Methods

The study was conducted as part of the Andhra Pradesh Rural Health Initiative (APHRI) whose members and details are listed in acknowledgements. The study was approved by the Ethics Committees of the CARE Hospital, Hyderabad in India and the University of Sydney in Australia. All participants provided informed consent and the study was performed in accordance with the Declaration of Helsinki and subsequent amendments.

Recruitment of study population

This study was conducted in 2005 in 20 villages in the rural East and West Godavari regions of Andhra Pradesh, the fifth largest state of India, having 73% of its total population (of approximately 76 million) residing in rural areas. The proportion living in rural areas is similar to other states of India and the Godavari regions have a predominantly agrarian economy with few factories. The major town in the area, Bhimavaram, has a train station that connects it to Hyderabad, though taking ∼10 h travel time. The 20 villages were stratified by population size, distance from the rural centre and region to obtain a representative sample of villages of the area. The villages were all participating in a rural development initiative run by the Byrraju Foundation, a local non-governmental organization and collaborator in APRHI. They were sampled from a list of 88 villages from the East and West Godavari regions for which the community leaders of the villages had consented to participate and the Byrraju Foundation had complete population listings. Six villages were from East Godavari, 14 villages from West Godavari and the mean distance from a large town was ∼20 km. The survey sample for each village was a stratified random sample of roughly equal number of individuals from eight groups defined by age (30–39, 40–49, 50–59, >60 years) and sex. A roughly equal total sample was drawn from each of the 20 villages. Using this method of sampling and weighted survey data analysis enabled precise estimation of overall CVRF levels, and by age–sex group for the population living in the 20 villages. A simple random sample would not have allowed calculation of precise estimates for older age groups because the bulk of the population of India is <40 years of age19 and thus would have resulted in fewer individuals from older age groups. The average household size was four, and as a sample of 200 individuals was sampled from each village, the chances of two or more individuals being randomly sampled from a household was low. Of the 6985 individuals invited, 5627 were still living in the villages, of whom 4535 (81%) agreed to take part and provided informed consent.20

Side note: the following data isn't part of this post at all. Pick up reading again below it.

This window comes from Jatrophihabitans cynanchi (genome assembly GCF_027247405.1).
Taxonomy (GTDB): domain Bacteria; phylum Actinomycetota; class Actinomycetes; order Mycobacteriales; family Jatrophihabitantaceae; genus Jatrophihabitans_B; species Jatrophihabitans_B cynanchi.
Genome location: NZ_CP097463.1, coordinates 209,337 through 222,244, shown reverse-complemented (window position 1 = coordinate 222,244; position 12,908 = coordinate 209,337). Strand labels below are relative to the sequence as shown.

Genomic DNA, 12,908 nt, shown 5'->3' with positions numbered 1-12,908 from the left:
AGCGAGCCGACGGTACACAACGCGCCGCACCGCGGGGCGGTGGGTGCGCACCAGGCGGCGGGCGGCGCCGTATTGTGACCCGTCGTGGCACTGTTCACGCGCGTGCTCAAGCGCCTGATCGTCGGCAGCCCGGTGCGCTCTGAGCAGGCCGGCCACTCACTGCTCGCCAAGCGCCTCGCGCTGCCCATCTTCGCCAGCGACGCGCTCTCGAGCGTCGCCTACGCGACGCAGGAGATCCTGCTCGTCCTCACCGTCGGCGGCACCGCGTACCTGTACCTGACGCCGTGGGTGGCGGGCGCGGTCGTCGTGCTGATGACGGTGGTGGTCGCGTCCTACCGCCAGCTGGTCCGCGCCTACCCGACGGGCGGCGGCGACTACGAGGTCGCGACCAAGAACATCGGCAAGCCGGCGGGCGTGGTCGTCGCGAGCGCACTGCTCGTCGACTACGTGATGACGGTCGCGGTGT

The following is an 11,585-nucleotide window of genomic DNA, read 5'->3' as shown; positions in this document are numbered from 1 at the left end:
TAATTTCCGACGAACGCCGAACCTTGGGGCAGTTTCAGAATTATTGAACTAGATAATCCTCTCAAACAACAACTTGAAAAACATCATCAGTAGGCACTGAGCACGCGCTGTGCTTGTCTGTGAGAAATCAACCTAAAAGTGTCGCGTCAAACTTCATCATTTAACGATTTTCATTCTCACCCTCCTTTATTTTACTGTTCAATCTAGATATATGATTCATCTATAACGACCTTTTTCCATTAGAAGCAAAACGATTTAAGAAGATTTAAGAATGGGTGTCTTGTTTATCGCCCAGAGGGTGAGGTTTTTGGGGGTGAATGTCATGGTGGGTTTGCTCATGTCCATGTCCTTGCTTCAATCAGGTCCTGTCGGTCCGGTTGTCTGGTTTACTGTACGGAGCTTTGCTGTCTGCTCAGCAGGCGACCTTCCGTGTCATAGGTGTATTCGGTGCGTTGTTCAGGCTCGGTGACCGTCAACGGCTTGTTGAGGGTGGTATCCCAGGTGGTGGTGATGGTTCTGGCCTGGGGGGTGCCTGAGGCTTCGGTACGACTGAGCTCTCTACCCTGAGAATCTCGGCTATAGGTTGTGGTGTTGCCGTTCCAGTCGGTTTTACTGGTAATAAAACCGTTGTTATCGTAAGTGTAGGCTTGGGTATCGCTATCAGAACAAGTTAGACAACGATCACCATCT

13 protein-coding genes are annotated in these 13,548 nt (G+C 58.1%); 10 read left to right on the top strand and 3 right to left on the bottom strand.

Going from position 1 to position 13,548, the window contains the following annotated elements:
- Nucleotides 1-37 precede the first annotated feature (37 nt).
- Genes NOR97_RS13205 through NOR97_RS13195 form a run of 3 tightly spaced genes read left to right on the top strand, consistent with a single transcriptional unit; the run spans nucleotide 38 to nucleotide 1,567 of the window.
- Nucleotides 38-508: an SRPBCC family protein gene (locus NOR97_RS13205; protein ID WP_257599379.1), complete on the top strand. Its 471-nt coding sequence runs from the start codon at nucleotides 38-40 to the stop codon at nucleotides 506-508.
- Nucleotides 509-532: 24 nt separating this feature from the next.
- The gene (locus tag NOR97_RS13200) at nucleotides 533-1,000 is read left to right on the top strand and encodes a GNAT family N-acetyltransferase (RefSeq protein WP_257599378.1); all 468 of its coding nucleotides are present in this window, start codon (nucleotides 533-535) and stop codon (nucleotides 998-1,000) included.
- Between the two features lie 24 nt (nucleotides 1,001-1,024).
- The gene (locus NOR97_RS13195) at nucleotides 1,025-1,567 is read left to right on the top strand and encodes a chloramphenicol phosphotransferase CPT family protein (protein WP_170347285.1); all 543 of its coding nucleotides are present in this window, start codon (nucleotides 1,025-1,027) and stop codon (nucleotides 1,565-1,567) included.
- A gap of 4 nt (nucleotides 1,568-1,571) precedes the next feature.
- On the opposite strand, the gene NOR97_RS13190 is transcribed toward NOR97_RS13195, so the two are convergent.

Study variables

For each individual who consented to participate, trained study staff administered a structured questionnaire (see Supplementary Appendix 1 available as Supplementary data at IJE online)20 and a fasting finger-prick glucose test using B-Braun USV meters (Melsungen, Germany). All individuals had a brief physical examination that included two sitting measurements of BP using an Omron M2 manual inflation monitor and measurements of weight, height, waist and hip circumference with participants wearing light clothing without shoes. A team of five health workers were assigned to taking measurements (BP, waist, height and weight). The first measurement was taken after a period of at least 5 min of rest. A fasting venous blood sample was sought from every fourth individual rendering a sub-sample of 1086 participants from which the lipid profile was measured. Frozen samples were transferred to a central internationally accredited laboratory in the CARE hospital, Hyderabad, India, where analyses were performed using a Beckman Coulter Synchron Cx9 Clinical system ALX analyser. The coronary heart disease (CHD) risk for each participant was calculated using a locally recalibrated Framingham equation for the sub-sample of participants in whom lipids were measured.21